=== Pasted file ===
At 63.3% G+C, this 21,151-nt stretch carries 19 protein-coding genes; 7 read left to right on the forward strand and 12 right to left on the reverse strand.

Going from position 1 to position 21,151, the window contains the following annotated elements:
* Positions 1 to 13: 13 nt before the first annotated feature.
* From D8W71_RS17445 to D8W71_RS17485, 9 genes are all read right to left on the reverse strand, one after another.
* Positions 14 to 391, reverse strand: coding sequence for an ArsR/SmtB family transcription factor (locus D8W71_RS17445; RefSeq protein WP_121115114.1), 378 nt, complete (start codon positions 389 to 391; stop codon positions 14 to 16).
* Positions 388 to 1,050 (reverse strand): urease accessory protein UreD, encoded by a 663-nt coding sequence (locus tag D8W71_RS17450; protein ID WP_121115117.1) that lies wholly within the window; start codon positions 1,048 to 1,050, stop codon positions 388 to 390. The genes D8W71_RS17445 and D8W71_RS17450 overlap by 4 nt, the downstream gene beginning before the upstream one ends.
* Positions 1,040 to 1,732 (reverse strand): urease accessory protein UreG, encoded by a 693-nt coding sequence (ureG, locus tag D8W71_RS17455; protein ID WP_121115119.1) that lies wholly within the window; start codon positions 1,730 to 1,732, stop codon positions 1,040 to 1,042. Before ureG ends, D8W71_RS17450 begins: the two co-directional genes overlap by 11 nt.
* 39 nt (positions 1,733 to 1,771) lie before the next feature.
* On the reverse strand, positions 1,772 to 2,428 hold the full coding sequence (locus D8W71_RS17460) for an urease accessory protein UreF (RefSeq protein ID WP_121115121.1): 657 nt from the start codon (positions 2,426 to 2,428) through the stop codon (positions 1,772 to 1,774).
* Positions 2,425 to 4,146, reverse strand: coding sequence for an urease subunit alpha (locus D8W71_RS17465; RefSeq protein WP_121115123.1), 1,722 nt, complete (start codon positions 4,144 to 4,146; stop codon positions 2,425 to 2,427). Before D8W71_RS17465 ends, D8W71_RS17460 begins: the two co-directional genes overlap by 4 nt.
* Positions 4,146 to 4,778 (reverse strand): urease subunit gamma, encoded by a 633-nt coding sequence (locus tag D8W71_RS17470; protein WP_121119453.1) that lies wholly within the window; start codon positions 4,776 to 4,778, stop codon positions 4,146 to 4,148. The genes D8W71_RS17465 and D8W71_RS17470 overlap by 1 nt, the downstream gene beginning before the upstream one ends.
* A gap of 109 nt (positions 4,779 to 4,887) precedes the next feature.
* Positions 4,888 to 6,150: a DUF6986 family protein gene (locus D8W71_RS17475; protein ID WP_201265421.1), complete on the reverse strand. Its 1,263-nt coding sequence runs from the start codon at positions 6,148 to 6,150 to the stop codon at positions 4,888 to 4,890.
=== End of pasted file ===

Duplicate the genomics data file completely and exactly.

At 63.3% G+C, this 21,151-nt stretch carries 19 protein-coding genes; 7 read left to right on the forward strand and 12 right to left on the reverse strand.

Going from position 1 to position 21,151, the window contains the following annotated elements:
* Positions 1 to 13: 13 nt before the first annotated feature.
* From D8W71_RS17445 to D8W71_RS17485, 9 genes are all read right to left on the reverse strand, one after another.
* Positions 14 to 391, reverse strand: coding sequence for an ArsR/SmtB family transcription factor (locus D8W71_RS17445; RefSeq protein WP_121115114.1), 378 nt, complete (start codon positions 389 to 391; stop codon positions 14 to 16).
* Positions 388 to 1,050 (reverse strand): urease accessory protein UreD, encoded by a 663-nt coding sequence (locus tag D8W71_RS17450; protein ID WP_121115117.1) that lies wholly within the window; start codon positions 1,048 to 1,050, stop codon positions 388 to 390. The genes D8W71_RS17445 and D8W71_RS17450 overlap by 4 nt, the downstream gene beginning before the upstream one ends.
* Positions 1,040 to 1,732 (reverse strand): urease accessory protein UreG, encoded by a 693-nt coding sequence (ureG, locus tag D8W71_RS17455; protein ID WP_121115119.1) that lies wholly within the window; start codon positions 1,730 to 1,732, stop codon positions 1,040 to 1,042. Before ureG ends, D8W71_RS17450 begins: the two co-directional genes overlap by 11 nt.
* 39 nt (positions 1,733 to 1,771) lie before the next feature.
* On the reverse strand, positions 1,772 to 2,428 hold the full coding sequence (locus D8W71_RS17460) for an urease accessory protein UreF (RefSeq protein ID WP_121115121.1): 657 nt from the start codon (positions 2,426 to 2,428) through the stop codon (positions 1,772 to 1,774).
* Positions 2,425 to 4,146, reverse strand: coding sequence for an urease subunit alpha (locus D8W71_RS17465; RefSeq protein WP_121115123.1), 1,722 nt, complete (start codon positions 4,144 to 4,146; stop codon positions 2,425 to 2,427). Before D8W71_RS17465 ends, D8W71_RS17460 begins: the two co-directional genes overlap by 4 nt.
* Positions 4,146 to 4,778 (reverse strand): urease subunit gamma, encoded by a 633-nt coding sequence (locus tag D8W71_RS17470; protein WP_121119453.1) that lies wholly within the window; start codon positions 4,776 to 4,778, stop codon positions 4,146 to 4,148. The genes D8W71_RS17465 and D8W71_RS17470 overlap by 1 nt, the downstream gene beginning before the upstream one ends.
* A gap of 109 nt (positions 4,779 to 4,887) precedes the next feature.
* Positions 4,888 to 6,150: a DUF6986 family protein gene (locus D8W71_RS17475; protein ID WP_201265421.1), complete on the reverse strand. Its 1,263-nt coding sequence runs from the start codon at positions 6,148 to 6,150 to the stop codon at positions 4,888 to 4,890.